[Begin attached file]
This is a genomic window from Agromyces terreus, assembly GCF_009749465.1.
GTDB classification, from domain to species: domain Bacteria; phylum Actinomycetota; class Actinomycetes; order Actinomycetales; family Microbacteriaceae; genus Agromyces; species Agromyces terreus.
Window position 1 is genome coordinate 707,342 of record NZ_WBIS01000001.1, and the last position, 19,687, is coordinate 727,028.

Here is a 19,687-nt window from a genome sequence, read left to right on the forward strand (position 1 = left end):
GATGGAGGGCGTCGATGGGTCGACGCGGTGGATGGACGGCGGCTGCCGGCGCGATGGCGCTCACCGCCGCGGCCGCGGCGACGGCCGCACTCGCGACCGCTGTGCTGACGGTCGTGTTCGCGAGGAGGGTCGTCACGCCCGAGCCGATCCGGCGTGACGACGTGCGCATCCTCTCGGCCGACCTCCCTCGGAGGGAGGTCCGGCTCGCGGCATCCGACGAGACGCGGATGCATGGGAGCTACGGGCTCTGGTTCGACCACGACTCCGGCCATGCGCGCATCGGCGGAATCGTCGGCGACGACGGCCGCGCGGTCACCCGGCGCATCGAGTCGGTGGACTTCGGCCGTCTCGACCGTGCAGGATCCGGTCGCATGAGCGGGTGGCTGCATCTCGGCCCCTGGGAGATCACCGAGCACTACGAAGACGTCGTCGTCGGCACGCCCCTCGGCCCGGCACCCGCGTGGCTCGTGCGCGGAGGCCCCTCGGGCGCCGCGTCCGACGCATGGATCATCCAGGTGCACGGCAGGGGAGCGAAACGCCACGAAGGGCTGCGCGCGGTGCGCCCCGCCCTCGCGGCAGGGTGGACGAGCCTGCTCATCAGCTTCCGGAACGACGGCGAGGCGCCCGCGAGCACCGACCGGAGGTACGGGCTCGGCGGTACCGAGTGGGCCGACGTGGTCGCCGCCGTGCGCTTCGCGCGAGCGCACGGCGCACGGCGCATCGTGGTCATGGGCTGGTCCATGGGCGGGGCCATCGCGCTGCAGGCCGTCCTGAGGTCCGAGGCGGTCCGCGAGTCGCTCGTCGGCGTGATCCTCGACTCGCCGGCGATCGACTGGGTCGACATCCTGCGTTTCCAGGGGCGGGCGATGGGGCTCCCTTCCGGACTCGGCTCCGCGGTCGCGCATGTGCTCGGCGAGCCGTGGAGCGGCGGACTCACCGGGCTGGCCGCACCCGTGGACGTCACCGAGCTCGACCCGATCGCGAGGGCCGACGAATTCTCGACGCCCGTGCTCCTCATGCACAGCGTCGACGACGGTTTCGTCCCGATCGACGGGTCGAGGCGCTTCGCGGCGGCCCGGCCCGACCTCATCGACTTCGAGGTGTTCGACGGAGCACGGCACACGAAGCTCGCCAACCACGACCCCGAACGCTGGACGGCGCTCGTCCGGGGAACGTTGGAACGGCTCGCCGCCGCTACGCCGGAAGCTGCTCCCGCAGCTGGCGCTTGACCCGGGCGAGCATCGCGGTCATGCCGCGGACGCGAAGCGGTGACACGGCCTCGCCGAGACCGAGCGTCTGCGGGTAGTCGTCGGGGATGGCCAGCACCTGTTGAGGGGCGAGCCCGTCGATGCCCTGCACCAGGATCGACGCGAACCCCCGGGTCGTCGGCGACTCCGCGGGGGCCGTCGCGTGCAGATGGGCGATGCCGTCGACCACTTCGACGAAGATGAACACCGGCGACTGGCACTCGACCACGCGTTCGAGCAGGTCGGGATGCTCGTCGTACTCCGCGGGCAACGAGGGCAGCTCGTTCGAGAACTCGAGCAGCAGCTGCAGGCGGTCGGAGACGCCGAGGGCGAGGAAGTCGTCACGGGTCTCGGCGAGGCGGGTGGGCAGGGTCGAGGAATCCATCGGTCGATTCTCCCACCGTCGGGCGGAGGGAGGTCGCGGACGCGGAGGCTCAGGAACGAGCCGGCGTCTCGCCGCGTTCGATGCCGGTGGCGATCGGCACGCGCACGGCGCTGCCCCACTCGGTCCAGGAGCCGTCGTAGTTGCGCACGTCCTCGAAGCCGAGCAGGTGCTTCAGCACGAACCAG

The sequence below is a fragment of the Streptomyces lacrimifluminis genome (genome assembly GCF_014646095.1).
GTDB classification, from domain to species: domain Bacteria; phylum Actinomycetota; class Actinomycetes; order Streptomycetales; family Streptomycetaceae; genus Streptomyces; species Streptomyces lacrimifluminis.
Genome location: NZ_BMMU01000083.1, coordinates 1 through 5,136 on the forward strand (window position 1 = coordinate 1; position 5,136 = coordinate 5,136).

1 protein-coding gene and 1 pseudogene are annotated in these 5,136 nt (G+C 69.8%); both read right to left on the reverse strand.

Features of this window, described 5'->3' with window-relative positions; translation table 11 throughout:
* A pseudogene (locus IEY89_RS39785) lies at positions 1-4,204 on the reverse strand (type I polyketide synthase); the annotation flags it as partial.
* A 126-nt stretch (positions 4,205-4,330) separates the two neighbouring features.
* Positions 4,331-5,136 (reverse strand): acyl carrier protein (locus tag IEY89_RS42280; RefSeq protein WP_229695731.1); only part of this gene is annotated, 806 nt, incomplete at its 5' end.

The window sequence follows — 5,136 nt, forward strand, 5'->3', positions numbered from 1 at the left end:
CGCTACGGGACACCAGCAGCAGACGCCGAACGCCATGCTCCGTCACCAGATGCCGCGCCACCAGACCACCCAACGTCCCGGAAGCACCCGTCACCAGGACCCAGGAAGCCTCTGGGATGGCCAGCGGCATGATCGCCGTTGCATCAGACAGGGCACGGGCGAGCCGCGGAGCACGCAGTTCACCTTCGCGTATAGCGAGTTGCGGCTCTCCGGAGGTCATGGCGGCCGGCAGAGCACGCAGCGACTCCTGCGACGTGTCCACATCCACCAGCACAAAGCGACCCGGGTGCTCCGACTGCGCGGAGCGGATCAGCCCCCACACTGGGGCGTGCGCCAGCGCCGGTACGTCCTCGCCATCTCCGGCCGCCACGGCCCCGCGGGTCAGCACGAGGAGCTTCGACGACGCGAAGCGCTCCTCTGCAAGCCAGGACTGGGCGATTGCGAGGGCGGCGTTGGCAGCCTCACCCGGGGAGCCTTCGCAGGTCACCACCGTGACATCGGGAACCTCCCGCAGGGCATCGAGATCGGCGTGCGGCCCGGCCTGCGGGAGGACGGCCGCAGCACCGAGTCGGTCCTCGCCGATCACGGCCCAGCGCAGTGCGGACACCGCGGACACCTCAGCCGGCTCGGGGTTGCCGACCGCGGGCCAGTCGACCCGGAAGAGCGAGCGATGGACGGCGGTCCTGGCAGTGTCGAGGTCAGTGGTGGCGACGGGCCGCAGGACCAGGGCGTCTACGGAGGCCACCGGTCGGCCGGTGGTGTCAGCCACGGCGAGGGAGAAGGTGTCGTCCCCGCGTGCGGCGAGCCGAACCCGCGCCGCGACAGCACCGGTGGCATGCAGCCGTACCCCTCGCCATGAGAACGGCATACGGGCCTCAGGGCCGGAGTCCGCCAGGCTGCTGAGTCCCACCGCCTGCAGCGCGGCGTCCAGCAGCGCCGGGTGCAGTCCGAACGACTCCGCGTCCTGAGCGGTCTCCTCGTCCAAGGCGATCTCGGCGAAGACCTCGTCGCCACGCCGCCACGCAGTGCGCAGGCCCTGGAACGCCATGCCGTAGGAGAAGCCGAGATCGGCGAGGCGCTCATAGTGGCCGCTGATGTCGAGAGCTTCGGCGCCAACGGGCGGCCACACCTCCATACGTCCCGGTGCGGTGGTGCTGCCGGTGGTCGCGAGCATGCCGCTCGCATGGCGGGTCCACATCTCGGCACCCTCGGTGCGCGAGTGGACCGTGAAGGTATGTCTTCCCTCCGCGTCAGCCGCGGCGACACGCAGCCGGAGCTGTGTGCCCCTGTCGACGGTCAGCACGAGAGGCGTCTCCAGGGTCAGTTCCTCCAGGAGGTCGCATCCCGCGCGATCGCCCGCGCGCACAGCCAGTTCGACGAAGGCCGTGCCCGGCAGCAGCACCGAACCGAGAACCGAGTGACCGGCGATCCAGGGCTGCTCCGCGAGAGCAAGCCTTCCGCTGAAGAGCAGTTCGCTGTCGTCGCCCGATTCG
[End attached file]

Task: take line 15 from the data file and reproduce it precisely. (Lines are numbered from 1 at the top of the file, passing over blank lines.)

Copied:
CGCTACGGGACACCAGCAGCAGACGCCGAACGCCATGCTCCGTCACCAGATGCCGCGCCACCAGACCACCCAACGTCCCGGAAGCACCCGTCACCAGGACCCAGGAAGCCTCTGGGATGGCCAGCGGCATGATCGCCGTTGCATCAGACAGGGCACGGGCGAGCCGCGGAGCACGCAGTTCACCTTCGCGTATAGCGAGTTGCGGCTCTCCGGAGGTCATGGCGGCCGGCAGAGCACGCAGCGACTCCTGCGACGTGTCCACATCCACCAGCACAAAGCGACCCGGGTGCTCCGACTGCGCGGAGCGGATCAGCCCCCACACTGGGGCGTGCGCCAGCGCCGGTACGTCCTCGCCATCTCCGGCCGCCACGGCCCCGCGGGTCAGCACGAGGAGCTTCGACGACGCGAAGCGCTCCTCTGCAAGCCAGGACTGGGCGATTGCGAGGGCGGCGTTGGCAGCCTCACCCGGGGAGCCTTCGCAGGTCACCACCGTGACATCGGGAACCTCCCGCAGGGCATCGAGATCGGCGTGCGGCCCGGCCTGCGGGAGGACGGCCGCAGCACCGAGTCGGTCCTCGCCGATCACGGCCCAGCGCAGTGCGGACACCGCGGACACCTCAGCCGGCTCGGGGTTGCCGACCGCGGGCCAGTCGACCCGGAAGAGCGAGCGATGGACGGCGGTCCTGGCAGTGTCGAGGTCAGTGGTGGCGACGGGCCGCAGGACCAGGGCGTCTACGGAGGCCACCGGTCGGCCGGTGGTGTCAGCCACGGCGAGGGAGAAGGTGTCGTCCCCGCGTGCGGCGAGCCGAACCCGCGCCGCGACAGCACCGGTGGCATGCAGCCGTACCCCTCGCCATGAGAACGGCATACGGGCCTCAGGGCCGGAGTCCGCCAGGCTGCTGAGTCCCACCGCCTGCAGCGCGGCGTCCAGCAGCGCCGGGTGCAGTCCGAACGACTCCGCGTCCTGAGCGGTCTCCTCGTCCAAGGCGATCTCGGCGAAGACCTCGTCGCCACGCCGCCACGCAGTGCGCAGGCCCTGGAACGCCATGCCGTAGGAGAAGCCGAGATCGGCGAGGCGCTCATAGTGGCCGCTGATGTCGAGAGCTTCGGCGCCAACGGGCGGCCACACCTCCATACGTCCCGGTGCGGTGGTGCTGCCGGTGGTCGCGAGCATGCCGCTCGCATGGCGGGTCCACATCTCGGCACCCTCGGTGCGCGAGTGGACCGTGAAGGTATGTCTTCCCTCCGCGTCAGCCGCGGCGACACGCAGCCGGAGCTGTGTGCCCCTGTCGACGGTCAGCACGAGAGGCGTCTCCAGGGTCAGTTCCTCCAGGAGGTCGCATCCCGCGCGATCGCCCGCGCGCACAGCCAGTTCGACGAAGGCCGTGCCCGGCAGCAGCACCGAACCGAGAACCGAGTGACCGGCGATCCAGGGCTGCTCCGCGAGAGCAAGCCTTCCGCTGAAGAGCAGTTCGCTGTCGTCGCCCGATTCG